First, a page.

CHI Memorial Spotlights Women And Lung Disease During Women’s Health Week

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The number of women in the United States diagnosed with lung disease is on the rise, according to the Office of Women’s Health, part of the Department of Health and Human Services. It also reports more women are dying from lung disease.

“Even women who have never smoked need to be concerned about lung disease,” says Pamela Sud, M.D., pulmonologist at CHI Memorial Buz Standefer Lung Center.

““When you have difficulty breathing, it affects all aspects of your life. All women should know the risk factors for developing lung disease and take steps to reduce their risk.” Dr. Sud says asthma, chronic obstructive pulmonary disease (COPD), and lung cancer are some of the most common lung disease affecting women.
Early signs of lung disease are sometimes overlooked. Dr. Sud says common warning signs include trouble breathing, shortness of breath, a cough that won’t go away, coughing up blood or mucus, and feeling like you can’t get enough air. She says these symptoms should not be ignored and you should contact your doctor if you have any of these warning signs.

The number of women diagnosed with lung cancer is increasing. Statistics show more women die of lung cancer than any other cancer. In 1987, it surpassed breast cancer as the leading cause of cancer deaths among women in the US, according to the Centers for Disease Control and Prevention (CDC). The agency estimated more than 70,000 women died from lung and bronchus cancer in 2013. Dr. Sud says most women with early stage lung cancer do not experience warning signs. “By the time you notice symptoms, the cancer is usually more advanced.”

The CDC lists smoking as the number one risk factor for lung cancer. Doctors may recommend an annual low dose lung CT scan for women with a history of smoking. Check with your primary care physician to see if you qualify so the scan can be arranged.

Women can take the following actions to reduce their risk of developing lung disease:

Stop smoking – “Quitting smoking is one of the most important steps you can take,” says Dr. Sud. “It will improve your overall health and quality of life as well as protect those around you from secondhand smoke, another major risk factor.”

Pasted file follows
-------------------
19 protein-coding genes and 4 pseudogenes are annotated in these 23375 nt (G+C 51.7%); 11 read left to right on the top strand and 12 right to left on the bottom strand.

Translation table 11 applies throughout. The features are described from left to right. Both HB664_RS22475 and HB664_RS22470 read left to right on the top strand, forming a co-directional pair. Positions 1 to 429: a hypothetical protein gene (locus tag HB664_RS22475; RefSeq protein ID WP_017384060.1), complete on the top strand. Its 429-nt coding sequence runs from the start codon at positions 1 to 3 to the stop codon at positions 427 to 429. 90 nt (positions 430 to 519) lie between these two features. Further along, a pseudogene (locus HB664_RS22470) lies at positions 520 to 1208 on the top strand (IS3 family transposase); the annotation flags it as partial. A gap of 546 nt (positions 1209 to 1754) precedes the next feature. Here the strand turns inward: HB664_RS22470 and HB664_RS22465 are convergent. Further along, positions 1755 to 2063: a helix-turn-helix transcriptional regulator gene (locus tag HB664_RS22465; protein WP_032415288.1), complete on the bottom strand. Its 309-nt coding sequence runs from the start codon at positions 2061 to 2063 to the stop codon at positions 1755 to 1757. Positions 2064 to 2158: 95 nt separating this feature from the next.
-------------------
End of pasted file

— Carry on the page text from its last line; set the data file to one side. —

Test home for radon – Radon is an odorless, tasteless gas that comes from rocks and soil. It causes about 20,000 cases of lung cancer each year, according to the U.S. Environmental Protection Agency (EPA). The CDC reports nearly one out of every 15 homes in the US could have high radon levels.

Avoid asbestos. Asbestos exposure can cause scarring of the lungs, lung cancer, and other serious lung disease.

Protect yourself from dust and chemical fumes. Dust and chemicals can increase the risk of developing lung disease. Products like paints and solvents can aggravate lung disease.

Carefully follow product instructions and make sure your work area is well-ventilated.

Eat a healthy diet. Studies shows diets that include a lot of fruits and vegetables can help lower your risk of cancer, according to The National Cancer Institute. Studies have shown drinking green tea can reduce the risk of developing lung cancer.

For more information or to make an appointment, call CHI Memorial Lung Care Associates, part of the CHI Memorial Buz Standefer Center, at (423) 495-2635. CHI Memorial Lung Care Associates has two locations at 725 Glenwood Drive, Suite E-500, Chattanooga, TN 37404 and 2051 Hamill Road, Suite 301, Hixson, TN 37343.

Source: Chattanoogan.com

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